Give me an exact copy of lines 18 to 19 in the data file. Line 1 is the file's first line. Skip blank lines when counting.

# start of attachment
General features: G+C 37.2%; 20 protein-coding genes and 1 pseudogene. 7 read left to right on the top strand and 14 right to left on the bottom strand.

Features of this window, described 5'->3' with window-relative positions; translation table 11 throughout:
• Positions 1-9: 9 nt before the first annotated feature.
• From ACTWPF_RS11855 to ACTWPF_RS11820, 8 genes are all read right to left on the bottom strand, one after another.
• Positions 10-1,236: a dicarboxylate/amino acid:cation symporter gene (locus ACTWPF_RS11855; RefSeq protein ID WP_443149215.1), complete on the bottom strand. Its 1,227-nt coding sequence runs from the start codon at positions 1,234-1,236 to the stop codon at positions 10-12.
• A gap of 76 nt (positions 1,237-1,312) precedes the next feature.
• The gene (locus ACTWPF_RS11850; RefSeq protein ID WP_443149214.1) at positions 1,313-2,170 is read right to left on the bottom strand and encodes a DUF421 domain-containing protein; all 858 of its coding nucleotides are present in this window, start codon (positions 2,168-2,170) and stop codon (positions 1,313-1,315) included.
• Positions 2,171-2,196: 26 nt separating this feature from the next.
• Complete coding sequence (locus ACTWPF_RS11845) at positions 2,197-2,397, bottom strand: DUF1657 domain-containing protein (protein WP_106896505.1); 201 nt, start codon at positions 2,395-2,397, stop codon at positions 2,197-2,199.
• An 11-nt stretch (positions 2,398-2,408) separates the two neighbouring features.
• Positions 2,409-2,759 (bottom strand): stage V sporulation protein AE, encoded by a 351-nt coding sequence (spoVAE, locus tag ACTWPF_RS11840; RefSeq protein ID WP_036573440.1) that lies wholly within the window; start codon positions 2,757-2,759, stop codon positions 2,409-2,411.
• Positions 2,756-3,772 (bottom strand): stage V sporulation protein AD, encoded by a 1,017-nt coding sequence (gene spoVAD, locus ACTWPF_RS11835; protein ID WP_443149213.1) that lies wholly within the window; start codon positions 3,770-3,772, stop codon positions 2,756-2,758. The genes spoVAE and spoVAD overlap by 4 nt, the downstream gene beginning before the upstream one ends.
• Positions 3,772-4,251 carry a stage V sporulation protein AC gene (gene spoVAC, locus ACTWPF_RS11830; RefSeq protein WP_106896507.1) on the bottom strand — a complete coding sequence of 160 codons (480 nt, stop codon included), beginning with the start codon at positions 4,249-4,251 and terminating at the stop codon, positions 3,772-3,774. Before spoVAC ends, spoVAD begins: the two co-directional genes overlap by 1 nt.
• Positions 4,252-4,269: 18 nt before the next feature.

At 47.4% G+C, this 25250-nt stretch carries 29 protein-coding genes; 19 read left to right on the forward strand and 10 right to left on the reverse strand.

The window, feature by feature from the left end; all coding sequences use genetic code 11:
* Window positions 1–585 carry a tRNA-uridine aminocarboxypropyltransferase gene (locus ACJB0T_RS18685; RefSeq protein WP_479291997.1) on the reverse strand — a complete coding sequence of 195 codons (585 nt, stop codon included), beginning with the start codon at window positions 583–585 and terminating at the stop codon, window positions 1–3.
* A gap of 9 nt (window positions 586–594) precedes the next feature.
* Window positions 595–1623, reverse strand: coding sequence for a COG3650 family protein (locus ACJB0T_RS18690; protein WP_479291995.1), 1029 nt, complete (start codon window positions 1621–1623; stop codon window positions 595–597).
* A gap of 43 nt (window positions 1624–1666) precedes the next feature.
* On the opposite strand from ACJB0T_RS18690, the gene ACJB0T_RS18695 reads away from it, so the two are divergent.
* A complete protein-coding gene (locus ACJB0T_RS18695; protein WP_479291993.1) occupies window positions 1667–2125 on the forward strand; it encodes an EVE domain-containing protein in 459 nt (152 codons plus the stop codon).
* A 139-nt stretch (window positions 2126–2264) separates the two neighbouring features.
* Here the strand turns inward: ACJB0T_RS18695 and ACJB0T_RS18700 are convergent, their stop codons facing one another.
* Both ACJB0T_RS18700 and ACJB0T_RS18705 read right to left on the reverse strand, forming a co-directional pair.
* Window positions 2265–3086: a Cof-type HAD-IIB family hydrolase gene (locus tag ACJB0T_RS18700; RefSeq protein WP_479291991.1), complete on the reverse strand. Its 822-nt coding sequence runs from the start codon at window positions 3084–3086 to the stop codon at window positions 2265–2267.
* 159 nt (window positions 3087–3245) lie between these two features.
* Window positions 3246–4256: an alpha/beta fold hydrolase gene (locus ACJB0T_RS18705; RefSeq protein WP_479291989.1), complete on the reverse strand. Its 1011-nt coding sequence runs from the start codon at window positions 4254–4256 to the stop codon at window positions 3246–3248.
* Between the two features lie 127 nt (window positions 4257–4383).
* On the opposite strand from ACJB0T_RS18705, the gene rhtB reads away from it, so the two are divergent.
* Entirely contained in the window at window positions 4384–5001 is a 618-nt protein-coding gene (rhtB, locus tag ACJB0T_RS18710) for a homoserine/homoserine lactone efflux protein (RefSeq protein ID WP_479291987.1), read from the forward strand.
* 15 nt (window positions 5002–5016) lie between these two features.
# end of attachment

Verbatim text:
* A gap of 9 nt (window positions 586–594) precedes the next feature.
* Window positions 595–1623, reverse strand: coding sequence for a COG3650 family protein (locus ACJB0T_RS18690; protein WP_479291995.1), 1029 nt, complete (start codon window positions 1621–1623; stop codon window positions 595–597).